Functional Fitness: Physical Therapists Explain What It Is, Why It Matters, and Exercises to Try

Learn what functional fitness is all about, plus get tips from physical therapists to make functional fitness a part of your exercise routine.

Published Date: Apr 24, 2023

When you’re doing pull-downs or leg presses on machines at your gym, or holding a gallon of milk over your head while you squat in your living room, do you ever wonder why you’re doing it? Sure, you want to build muscle or look better in your favorite jeans. But it can be hard to see how these exercises fit into your everyday life. Enter functional fitness. This is a type of exercise program that trains your muscles to help you do day-to-day activities safely. “It’s all about exercises that replicate the movements you need to function in the ‘real world,’” explains Vanessa Matos, PT, DPT, a physical therapist at Hinge Health. 

Here's more about what functional fitness is, why it matters, and how to know if your exercise routine could use more of it. 

Our Hinge Health Experts

Vanessa Matos, PT, DPT
Physical Therapist
Dr. Matos is a Hinge Health physical therapist with a special interest in treating orthopedic injuries in athletes and patient education.
Jonathan Lee, MD, MBA
Orthopedic Surgeon and Medical Reviewer
Dr. Lee is a board-certified orthopedic surgeon and an Associate Medical Director at Hinge Health.
Dylan Peterson, PT, DPT
Physical Therapist and Clinical Reviewer
Dr. Peterson is a Hinge Health physical therapist who focuses on developing clinical exercise therapy programs and member education.

What Is Functional Training?

Functional training, or functional fitness, mimics the movements that you do in everyday life. As a result, it trains your muscles to work together, and prepares them for your day-to-day activities, says Dr. Matos. “It’s really any exercise that can be applicable to life outside the gym or working out,” she explains. 

What’s unique about functional training exercises is that they use several different muscles at the same time, and they often require core engagement, too. “Traditional weight training focuses on isolating certain muscles to make them stronger,” says Dr. Matos. (Think: bicep curls and bench presses.) “But functional exercises use a variety of muscles, tendons, and ligaments to help people do the things they need to do in life with more ease.” 

When you train your muscles to work the way they do during daily tasks, you prepare them to be ready for a variety of situations — everything from lifting groceries to picking something up from the floor to grabbing something from an overhead shelf.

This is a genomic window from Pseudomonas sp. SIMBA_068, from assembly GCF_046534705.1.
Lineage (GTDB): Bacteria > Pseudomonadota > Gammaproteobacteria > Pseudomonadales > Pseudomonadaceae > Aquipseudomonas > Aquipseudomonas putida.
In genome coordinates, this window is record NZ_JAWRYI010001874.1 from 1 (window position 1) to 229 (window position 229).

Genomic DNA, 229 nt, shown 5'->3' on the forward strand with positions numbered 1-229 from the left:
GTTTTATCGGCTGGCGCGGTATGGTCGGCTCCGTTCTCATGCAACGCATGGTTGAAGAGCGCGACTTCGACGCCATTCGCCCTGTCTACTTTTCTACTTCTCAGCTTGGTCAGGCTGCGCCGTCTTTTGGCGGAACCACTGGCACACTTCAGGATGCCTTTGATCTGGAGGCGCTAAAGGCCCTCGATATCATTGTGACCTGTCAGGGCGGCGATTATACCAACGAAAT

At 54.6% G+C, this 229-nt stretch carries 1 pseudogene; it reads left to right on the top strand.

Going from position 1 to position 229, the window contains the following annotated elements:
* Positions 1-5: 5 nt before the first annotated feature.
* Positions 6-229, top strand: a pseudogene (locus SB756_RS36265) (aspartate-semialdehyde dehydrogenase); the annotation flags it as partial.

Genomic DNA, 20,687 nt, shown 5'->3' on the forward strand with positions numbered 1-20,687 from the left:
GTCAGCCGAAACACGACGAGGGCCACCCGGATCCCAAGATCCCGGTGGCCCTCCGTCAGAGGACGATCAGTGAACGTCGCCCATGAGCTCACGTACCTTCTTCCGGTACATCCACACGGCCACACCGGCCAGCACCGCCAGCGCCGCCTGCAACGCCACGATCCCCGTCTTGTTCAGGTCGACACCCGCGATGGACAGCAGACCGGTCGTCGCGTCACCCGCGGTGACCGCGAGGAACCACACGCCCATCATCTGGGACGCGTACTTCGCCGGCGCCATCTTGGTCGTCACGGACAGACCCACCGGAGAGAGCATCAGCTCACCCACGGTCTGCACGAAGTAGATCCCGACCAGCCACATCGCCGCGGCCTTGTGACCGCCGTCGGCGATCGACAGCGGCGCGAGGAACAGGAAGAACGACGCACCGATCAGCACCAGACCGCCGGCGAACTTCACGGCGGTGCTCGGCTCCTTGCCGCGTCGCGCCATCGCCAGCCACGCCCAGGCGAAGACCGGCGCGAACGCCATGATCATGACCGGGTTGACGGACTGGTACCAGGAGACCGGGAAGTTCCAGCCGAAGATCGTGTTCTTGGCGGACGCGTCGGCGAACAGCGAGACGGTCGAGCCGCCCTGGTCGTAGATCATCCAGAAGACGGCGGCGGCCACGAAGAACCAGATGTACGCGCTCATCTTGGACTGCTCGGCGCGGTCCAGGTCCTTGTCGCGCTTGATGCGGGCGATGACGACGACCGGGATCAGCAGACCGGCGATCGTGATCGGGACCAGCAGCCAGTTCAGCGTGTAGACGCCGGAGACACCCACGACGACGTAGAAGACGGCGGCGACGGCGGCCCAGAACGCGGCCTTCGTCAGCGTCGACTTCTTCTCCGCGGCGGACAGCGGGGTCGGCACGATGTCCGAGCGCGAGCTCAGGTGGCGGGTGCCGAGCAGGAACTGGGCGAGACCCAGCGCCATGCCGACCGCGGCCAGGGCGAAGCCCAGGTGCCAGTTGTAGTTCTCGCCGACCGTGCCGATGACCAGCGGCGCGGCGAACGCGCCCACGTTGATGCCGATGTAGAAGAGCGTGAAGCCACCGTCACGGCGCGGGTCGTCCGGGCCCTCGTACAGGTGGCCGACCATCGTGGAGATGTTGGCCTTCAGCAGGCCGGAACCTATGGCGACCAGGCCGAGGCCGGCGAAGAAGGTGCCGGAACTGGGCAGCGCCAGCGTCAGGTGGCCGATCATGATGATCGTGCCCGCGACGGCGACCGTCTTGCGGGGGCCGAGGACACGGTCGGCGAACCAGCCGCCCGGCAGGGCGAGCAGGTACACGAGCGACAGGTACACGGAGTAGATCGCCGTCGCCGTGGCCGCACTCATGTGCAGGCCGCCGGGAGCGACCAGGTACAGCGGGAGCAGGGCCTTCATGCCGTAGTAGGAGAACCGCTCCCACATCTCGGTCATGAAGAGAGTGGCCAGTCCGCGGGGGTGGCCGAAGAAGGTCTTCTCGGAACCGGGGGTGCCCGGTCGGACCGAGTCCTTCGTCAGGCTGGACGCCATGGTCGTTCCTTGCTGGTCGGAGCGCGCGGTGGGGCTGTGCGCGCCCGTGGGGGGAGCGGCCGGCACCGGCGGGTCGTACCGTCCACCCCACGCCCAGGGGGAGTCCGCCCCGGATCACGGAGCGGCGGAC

Functional Training: Top 5 Benefits

Functional training takes a more holistic view of fitness. It focuses on how your entire body works to do its daily activities since it promotes multi-joint, multi-muscle exercises. Here are some functional training benefits: 

  • Makes everyday activities easier. The focus is to train the muscles that you use in daily life, which helps reduce your risk of injury or fatigue, says Dr. Matos. Research shows that this improves the ability to do activities of daily living, especially in older adults.

  • Improves balance. Older adults who do functional training have a better sense of balance, according to a review published in the European Review of Aging and Physical Activity. This is important since the risk of falls rises with age. “It’s also important if you’re recovering from an injury,” adds Dr. Matos.

  • Protects against injury. Practice makes perfect — and it also protects you against getting hurt. “If your muscles are trained to do movements that mimic getting up from a chair or picking something up off of the floor during exercise, it can transfer over to real life,” points out Dr. Matos. A 2021 review found that functional fitness training among athletes led to lower rates of injury.

  • Boosts your fitness level. Research shows that functional training makes you faster, stronger, and more agile — all things that can benefit you, whether you’re on the playing field or taking a brisk power walk. “Since functional fitness involves multi-joint, multi-muscle exercises, it forces your body to work harder, and to do things it doesn’t normally do,” says Dr. Matos

  • Saves time. Since you’re working multiple muscle groups at the same time, you can get the benefits of a full-body workout without having to do as many exercises.

Functional Fitness and Pain